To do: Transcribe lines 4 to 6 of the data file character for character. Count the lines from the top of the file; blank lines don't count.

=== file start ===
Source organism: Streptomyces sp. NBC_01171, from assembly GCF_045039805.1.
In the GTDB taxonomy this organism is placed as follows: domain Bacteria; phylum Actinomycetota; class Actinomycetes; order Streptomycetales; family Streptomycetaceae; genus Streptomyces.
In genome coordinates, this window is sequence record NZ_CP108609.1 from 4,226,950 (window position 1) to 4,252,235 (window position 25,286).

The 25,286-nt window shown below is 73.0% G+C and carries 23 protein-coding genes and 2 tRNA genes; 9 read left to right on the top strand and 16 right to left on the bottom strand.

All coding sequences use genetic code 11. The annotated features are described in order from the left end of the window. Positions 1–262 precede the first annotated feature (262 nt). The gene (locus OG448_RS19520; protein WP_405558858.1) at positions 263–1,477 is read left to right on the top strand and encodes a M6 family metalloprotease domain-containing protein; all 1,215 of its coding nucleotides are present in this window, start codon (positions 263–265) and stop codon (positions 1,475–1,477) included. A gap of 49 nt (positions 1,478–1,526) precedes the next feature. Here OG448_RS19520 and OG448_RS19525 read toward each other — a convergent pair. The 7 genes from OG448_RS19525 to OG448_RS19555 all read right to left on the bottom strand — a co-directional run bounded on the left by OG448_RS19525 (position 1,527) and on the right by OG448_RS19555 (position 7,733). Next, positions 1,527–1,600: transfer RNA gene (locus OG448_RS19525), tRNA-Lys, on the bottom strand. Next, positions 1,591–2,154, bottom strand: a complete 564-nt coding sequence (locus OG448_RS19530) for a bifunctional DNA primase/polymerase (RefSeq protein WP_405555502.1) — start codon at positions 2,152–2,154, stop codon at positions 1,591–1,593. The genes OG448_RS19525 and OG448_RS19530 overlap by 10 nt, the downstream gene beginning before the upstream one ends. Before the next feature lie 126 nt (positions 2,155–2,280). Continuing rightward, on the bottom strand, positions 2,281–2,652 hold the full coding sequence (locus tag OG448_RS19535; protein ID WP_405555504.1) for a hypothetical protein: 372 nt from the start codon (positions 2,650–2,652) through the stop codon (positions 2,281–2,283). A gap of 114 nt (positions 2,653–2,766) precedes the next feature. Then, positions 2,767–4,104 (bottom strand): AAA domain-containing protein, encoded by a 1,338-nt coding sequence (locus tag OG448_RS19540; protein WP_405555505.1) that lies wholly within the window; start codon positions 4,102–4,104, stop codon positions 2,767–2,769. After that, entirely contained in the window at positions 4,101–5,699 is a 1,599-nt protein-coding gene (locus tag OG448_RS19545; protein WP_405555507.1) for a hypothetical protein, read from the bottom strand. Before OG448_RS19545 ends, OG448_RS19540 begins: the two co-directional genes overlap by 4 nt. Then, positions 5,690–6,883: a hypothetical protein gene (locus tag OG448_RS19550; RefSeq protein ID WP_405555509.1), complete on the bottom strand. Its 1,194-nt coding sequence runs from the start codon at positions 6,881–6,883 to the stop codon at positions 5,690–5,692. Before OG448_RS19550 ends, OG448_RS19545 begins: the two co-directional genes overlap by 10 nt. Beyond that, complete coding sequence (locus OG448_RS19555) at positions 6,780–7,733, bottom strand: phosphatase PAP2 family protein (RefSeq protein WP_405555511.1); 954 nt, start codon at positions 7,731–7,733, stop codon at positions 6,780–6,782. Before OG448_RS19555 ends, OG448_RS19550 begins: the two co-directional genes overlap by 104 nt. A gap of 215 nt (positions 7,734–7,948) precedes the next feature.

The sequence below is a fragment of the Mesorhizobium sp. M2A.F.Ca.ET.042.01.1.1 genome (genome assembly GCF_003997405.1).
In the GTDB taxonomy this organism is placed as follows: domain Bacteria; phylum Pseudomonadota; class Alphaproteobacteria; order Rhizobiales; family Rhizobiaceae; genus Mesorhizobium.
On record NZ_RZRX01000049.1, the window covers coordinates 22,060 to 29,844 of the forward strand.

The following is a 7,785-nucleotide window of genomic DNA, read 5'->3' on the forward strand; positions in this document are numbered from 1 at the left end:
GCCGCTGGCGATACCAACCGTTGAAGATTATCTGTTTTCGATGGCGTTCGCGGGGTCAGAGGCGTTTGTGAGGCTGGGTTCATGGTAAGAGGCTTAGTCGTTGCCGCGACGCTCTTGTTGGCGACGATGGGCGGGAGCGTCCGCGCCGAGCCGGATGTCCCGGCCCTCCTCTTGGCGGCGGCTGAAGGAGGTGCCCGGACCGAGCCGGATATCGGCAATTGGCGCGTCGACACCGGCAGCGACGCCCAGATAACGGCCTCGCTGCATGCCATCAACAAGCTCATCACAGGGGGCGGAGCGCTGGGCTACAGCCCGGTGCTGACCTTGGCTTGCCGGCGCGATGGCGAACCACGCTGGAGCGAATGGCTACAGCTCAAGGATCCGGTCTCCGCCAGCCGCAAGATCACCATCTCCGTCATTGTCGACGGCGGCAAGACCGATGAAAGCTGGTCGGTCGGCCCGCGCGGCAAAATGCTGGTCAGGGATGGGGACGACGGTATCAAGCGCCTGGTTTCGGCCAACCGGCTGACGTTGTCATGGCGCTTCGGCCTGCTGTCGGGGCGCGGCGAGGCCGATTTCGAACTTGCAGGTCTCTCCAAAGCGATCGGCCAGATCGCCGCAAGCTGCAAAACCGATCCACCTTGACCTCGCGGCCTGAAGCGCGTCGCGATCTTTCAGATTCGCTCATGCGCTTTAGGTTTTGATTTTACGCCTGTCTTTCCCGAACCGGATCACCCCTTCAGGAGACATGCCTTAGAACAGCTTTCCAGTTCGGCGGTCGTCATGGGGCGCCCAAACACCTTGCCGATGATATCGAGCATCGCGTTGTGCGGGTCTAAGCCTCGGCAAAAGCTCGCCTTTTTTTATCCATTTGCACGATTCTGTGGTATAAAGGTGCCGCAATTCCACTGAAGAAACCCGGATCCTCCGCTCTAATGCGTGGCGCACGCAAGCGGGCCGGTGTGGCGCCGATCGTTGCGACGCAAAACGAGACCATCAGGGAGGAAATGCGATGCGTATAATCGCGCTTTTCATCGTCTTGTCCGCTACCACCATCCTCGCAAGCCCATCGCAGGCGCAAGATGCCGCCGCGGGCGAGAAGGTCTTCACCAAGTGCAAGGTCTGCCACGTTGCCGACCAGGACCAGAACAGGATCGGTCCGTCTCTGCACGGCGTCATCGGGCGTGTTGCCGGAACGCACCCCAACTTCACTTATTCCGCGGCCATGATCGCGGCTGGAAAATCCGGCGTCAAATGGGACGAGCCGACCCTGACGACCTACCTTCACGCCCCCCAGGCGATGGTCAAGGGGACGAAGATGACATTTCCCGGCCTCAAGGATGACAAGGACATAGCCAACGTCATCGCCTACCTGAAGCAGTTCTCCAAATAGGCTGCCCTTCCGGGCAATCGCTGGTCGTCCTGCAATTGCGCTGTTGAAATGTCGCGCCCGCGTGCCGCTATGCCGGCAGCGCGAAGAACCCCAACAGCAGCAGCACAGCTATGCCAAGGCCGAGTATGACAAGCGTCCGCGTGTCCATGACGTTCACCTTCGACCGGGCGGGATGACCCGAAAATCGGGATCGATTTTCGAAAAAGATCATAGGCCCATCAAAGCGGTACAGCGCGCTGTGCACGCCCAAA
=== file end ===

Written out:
The 25,286-nt window shown below is 73.0% G+C and carries 23 protein-coding genes and 2 tRNA genes; 9 read left to right on the top strand and 16 right to left on the bottom strand.

All coding sequences use genetic code 11. The annotated features are described in order from the left end of the window. Positions 1–262 precede the first annotated feature (262 nt). The gene (locus OG448_RS19520; protein WP_405558858.1) at positions 263–1,477 is read left to right on the top strand and encodes a M6 family metalloprotease domain-containing protein; all 1,215 of its coding nucleotides are present in this window, start codon (positions 263–265) and stop codon (positions 1,475–1,477) included. A gap of 49 nt (positions 1,478–1,526) precedes the next feature. Here OG448_RS19520 and OG448_RS19525 read toward each other — a convergent pair. The 7 genes from OG448_RS19525 to OG448_RS19555 all read right to left on the bottom strand — a co-directional run bounded on the left by OG448_RS19525 (position 1,527) and on the right by OG448_RS19555 (position 7,733). Next, positions 1,527–1,600: transfer RNA gene (locus OG448_RS19525), tRNA-Lys, on the bottom strand. Next, positions 1,591–2,154, bottom strand: a complete 564-nt coding sequence (locus OG448_RS19530) for a bifunctional DNA primase/polymerase (RefSeq protein WP_405555502.1) — start codon at positions 2,152–2,154, stop codon at positions 1,591–1,593. The genes OG448_RS19525 and OG448_RS19530 overlap by 10 nt, the downstream gene beginning before the upstream one ends. Before the next feature lie 126 nt (positions 2,155–2,280). Continuing rightward, on the bottom strand, positions 2,281–2,652 hold the full coding sequence (locus tag OG448_RS19535; protein ID WP_405555504.1) for a hypothetical protein: 372 nt from the start codon (positions 2,650–2,652) through the stop codon (positions 2,281–2,283). A gap of 114 nt (positions 2,653–2,766) precedes the next feature. Then, positions 2,767–4,104 (bottom strand): AAA domain-containing protein, encoded by a 1,338-nt coding sequence (locus tag OG448_RS19540; protein WP_405555505.1) that lies wholly within the window; start codon positions 4,102–4,104, stop codon positions 2,767–2,769. After that, entirely contained in the window at positions 4,101–5,699 is a 1,599-nt protein-coding gene (locus tag OG448_RS19545; protein WP_405555507.1) for a hypothetical protein, read from the bottom strand. Before OG448_RS19545 ends, OG448_RS19540 begins: the two co-directional genes overlap by 4 nt. Then, positions 5,690–6,883: a hypothetical protein gene (locus tag OG448_RS19550; RefSeq protein ID WP_405555509.1), complete on the bottom strand. Its 1,194-nt coding sequence runs from the start codon at positions 6,881–6,883 to the stop codon at positions 5,690–5,692. Before OG448_RS19550 ends, OG448_RS19545 begins: the two co-directional genes overlap by 10 nt. Beyond that, complete coding sequence (locus OG448_RS19555) at positions 6,780–7,733, bottom strand: phosphatase PAP2 family protein (RefSeq protein WP_405555511.1); 954 nt, start codon at positions 7,731–7,733, stop codon at positions 6,780–6,782. Before OG448_RS19555 ends, OG448_RS19550 begins: the two co-directional genes overlap by 104 nt. A gap of 215 nt (positions 7,734–7,948) precedes the next feature.

The sequence below is a fragment of the Mesorhizobium sp. M2A.F.Ca.ET.042.01.1.1 genome (genome assembly GCF_003997405.1).